How to Form a Ritual

    I’ve set up personal rituals for myself for handling e-mail, waking up each morning, writing articles, and reading books. Far from making me inflexible, these rituals give me a useful default pattern that works best 99% of the time. Whenever my current ritual won’t work, I’m always free to stop using it.

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    Forming a ritual isn’t too difficult, and the same principles for changing habits apply:

    1. Write out your sequence of behavior. I suggest starting with a simple ritual of only 3-4 steps maximum. Wait until you’ve established a ritual before you try to add new steps.
    2. Commit to following your ritual for thirty days. This step will take the idea and condition it into your nervous system as a habit.
    3. Define a clear trigger. When does your ritual start? A ritual to wake up is easy—the sound of your alarm clock will work. As for what triggers you to go to the gym, read a book or answer e-mail—you’ll have to decide.
    4. Tweak the Pattern. Your algorithm probably won’t be perfectly efficient the first time. Making a few tweaks after the first 30-day trial can make your ritual more useful.

    Ways to Use a Ritual

    Based on the above ideas, here are some ways you could implement your own rituals:

    1. Waking Up

    Set up a morning ritual for when you wake up and the next few things you do immediately afterward. To combat the grogginess after immediately waking up, my solution is to do a few pushups right after getting out of bed. After that, I sneak in ninety minutes of reading before getting ready for morning classes.

    2. Web Usage

    How often do you answer e-mail, look at Google Reader, or check Facebook each day? I found by taking all my daily internet needs and compressing them into one, highly-efficient ritual, I was able to cut off 75% of my web time without losing any communication.

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    3. Reading

    How much time do you get to read books? If your library isn’t as large as you’d like, you might want to consider the rituals you use for reading. Programming a few steps to trigger yourself to read instead of watching television or during a break in your day can chew through dozens of books each year.

    4. Friendliness

    Rituals can also help with communication. Set up a ritual of starting a conversation when you have opportunities to meet people.

    5. Working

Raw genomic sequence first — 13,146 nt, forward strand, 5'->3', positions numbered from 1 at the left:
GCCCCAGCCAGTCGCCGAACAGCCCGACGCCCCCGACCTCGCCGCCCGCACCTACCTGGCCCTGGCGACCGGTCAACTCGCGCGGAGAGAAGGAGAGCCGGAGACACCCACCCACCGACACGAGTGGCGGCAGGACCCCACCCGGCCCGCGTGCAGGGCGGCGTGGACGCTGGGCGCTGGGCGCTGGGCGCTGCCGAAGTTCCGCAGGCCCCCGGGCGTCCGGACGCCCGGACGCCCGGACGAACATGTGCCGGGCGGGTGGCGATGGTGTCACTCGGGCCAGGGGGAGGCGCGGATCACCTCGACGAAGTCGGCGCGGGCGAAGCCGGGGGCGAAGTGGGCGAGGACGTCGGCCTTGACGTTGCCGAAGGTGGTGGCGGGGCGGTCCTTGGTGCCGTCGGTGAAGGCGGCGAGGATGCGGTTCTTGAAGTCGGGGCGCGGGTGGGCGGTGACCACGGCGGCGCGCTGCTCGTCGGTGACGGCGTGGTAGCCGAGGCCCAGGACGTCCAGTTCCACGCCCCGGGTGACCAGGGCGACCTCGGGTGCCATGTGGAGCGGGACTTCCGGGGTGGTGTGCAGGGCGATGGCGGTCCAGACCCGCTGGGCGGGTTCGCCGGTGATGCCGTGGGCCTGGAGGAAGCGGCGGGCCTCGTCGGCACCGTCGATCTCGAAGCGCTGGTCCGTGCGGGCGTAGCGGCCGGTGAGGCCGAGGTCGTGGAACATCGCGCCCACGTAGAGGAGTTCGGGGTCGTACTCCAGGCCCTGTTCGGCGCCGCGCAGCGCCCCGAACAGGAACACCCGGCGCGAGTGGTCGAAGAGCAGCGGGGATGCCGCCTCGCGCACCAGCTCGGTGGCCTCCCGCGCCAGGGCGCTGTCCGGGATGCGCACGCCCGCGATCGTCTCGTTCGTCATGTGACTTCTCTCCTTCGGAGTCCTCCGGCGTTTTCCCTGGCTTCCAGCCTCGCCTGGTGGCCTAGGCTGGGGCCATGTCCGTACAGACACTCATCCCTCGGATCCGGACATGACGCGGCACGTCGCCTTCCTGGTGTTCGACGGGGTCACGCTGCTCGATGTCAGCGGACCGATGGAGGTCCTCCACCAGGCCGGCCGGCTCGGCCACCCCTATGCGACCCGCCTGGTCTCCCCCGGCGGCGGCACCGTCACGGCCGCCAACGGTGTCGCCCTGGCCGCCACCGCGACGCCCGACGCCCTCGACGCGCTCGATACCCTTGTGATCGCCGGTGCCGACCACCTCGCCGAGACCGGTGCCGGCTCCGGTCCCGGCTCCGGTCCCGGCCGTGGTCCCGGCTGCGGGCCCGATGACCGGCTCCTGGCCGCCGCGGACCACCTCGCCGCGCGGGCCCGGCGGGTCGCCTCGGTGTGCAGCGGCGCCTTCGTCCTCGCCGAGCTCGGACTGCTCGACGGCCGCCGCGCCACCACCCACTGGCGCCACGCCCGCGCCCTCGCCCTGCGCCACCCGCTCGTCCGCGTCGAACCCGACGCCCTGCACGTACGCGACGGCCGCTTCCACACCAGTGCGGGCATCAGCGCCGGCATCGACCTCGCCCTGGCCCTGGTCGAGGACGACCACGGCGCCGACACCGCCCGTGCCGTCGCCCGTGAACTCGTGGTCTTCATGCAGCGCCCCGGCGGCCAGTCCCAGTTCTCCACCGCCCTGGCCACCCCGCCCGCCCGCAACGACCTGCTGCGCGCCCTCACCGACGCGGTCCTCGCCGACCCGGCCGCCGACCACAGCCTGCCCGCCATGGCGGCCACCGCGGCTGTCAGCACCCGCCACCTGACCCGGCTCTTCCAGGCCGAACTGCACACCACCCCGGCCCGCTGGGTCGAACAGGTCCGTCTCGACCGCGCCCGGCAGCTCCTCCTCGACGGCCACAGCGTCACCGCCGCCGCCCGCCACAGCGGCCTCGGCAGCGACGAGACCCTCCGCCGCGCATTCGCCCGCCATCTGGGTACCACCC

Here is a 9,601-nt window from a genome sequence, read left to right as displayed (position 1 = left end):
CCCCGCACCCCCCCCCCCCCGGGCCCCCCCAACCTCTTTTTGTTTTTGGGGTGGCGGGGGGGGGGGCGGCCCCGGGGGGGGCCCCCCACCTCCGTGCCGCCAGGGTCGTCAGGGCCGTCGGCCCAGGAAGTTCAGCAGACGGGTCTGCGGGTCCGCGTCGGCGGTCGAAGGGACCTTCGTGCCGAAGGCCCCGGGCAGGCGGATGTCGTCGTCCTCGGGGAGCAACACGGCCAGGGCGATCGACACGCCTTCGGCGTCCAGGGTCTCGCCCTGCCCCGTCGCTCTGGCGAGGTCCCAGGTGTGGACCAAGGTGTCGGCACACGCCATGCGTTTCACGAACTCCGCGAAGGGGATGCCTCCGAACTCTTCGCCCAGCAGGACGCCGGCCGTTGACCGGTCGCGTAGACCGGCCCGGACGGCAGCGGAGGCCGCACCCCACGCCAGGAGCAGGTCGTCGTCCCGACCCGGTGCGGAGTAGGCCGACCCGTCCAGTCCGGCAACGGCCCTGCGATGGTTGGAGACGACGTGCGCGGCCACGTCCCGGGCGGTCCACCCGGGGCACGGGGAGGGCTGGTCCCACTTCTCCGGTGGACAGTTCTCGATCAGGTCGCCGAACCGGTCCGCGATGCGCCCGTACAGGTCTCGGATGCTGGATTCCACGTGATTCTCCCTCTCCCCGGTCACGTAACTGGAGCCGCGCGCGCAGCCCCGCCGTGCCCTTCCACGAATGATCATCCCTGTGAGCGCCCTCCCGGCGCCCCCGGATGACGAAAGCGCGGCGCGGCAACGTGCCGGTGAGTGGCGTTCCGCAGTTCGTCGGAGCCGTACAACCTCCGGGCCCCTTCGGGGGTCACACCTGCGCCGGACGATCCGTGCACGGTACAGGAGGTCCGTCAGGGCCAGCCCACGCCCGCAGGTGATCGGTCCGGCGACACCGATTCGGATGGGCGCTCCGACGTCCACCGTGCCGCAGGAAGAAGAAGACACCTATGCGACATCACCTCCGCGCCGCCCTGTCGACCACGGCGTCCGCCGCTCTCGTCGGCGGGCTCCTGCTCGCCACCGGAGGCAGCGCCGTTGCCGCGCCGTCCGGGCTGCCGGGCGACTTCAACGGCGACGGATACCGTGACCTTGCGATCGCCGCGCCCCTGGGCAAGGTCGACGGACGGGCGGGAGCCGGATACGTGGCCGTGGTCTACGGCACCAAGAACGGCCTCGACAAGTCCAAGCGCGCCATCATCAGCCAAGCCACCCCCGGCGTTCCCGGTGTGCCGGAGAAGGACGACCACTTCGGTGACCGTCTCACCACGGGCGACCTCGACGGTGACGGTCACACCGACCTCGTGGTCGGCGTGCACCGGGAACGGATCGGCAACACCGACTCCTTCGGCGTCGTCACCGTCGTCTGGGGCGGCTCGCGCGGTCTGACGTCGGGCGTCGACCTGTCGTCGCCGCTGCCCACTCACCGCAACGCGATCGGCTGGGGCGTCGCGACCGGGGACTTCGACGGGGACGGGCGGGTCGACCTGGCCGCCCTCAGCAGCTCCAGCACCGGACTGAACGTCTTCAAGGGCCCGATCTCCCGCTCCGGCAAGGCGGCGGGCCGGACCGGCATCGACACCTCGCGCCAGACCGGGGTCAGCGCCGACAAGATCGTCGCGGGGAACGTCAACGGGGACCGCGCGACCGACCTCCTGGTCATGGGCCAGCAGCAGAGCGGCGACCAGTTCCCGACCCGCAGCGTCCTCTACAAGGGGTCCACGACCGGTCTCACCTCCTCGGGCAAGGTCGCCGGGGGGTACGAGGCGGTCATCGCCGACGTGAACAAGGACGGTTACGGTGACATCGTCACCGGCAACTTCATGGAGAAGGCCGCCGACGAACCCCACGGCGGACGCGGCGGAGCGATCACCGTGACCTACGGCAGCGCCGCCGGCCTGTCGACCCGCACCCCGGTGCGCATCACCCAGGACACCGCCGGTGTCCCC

One of the hardest barriers when overcoming procrastination is building up a concentrated flow. Building those steps into a ritual can allow you to quickly start working or continue working after an interruption.

    6. Going to the gym

    If exercising is a struggle, encoding a ritual can remove a lot of the difficulty. Set up a quick ritual for going to exercise right after work or when you wake up.

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    7. Exercise

    Even within your workouts, you can have rituals. Spacing the time between runs or reps with a certain number of breaths can remove the guesswork. Forming a ritual of doing certain exercises in a particular order can save time.

    8. Sleeping

    Form a calming ritual in the last 30-60 minutes of your day before you go to bed. This will help slow yourself down and make falling asleep much easier. Especially if you plan to get up full of energy in the morning, it will help if you remove insomnia.

    8. Weekly Reviews

    The weekly review is a big part of the GTD system. By making a simple ritual checklist for my weekly review, I can get the most out of this exercise in less time. Originally, I did holistic reviews where I wrote my thoughts on the week and progress as a whole. Now, I narrow my focus toward specific plans, ideas, and measurements.

    Final Thoughts

    We all want to be productive. But time wasters, procrastination, and laziness sometimes get the better of us. If you’re facing such difficulties, don’t be afraid to make use of these rituals to help you conquer them.

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    Featured photo credit: RODOLFO BARRETO via unsplash.com